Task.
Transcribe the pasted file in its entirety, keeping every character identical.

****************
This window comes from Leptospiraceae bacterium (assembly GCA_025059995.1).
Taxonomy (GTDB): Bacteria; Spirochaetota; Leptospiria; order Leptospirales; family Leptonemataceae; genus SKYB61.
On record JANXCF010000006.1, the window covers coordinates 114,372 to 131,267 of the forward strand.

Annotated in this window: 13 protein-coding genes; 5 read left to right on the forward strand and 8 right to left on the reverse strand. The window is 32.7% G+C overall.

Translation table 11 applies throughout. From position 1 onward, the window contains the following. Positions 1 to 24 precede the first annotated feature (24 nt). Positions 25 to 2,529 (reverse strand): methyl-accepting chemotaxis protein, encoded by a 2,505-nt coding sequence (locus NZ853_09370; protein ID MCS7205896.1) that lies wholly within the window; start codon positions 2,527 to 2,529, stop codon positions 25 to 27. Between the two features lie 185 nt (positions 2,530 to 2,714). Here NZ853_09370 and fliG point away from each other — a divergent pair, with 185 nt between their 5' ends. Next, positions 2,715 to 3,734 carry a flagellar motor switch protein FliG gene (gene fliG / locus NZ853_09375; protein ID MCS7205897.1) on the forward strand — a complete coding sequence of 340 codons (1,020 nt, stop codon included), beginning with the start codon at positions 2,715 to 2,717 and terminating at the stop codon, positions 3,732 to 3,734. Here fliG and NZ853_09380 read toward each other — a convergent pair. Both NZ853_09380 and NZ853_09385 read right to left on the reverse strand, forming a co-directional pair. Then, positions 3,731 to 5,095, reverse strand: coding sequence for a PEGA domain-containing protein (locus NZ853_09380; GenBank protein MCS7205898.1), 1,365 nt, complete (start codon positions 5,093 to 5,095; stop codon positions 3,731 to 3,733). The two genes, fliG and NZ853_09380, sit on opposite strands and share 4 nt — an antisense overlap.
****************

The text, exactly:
This window comes from Leptospiraceae bacterium (assembly GCA_025059995.1).
Taxonomy (GTDB): Bacteria; Spirochaetota; Leptospiria; order Leptospirales; family Leptonemataceae; genus SKYB61.
On record JANXCF010000006.1, the window covers coordinates 114,372 to 131,267 of the forward strand.

Annotated in this window: 13 protein-coding genes; 5 read left to right on the forward strand and 8 right to left on the reverse strand. The window is 32.7% G+C overall.

Translation table 11 applies throughout. From position 1 onward, the window contains the following. Positions 1 to 24 precede the first annotated feature (24 nt). Positions 25 to 2,529 (reverse strand): methyl-accepting chemotaxis protein, encoded by a 2,505-nt coding sequence (locus NZ853_09370; protein ID MCS7205896.1) that lies wholly within the window; start codon positions 2,527 to 2,529, stop codon positions 25 to 27. Between the two features lie 185 nt (positions 2,530 to 2,714). Here NZ853_09370 and fliG point away from each other — a divergent pair, with 185 nt between their 5' ends. Next, positions 2,715 to 3,734 carry a flagellar motor switch protein FliG gene (gene fliG / locus NZ853_09375; protein ID MCS7205897.1) on the forward strand — a complete coding sequence of 340 codons (1,020 nt, stop codon included), beginning with the start codon at positions 2,715 to 2,717 and terminating at the stop codon, positions 3,732 to 3,734. Here fliG and NZ853_09380 read toward each other — a convergent pair. Both NZ853_09380 and NZ853_09385 read right to left on the reverse strand, forming a co-directional pair. Then, positions 3,731 to 5,095, reverse strand: coding sequence for a PEGA domain-containing protein (locus NZ853_09380; GenBank protein MCS7205898.1), 1,365 nt, complete (start codon positions 5,093 to 5,095; stop codon positions 3,731 to 3,733). The two genes, fliG and NZ853_09380, sit on opposite strands and share 4 nt — an antisense overlap.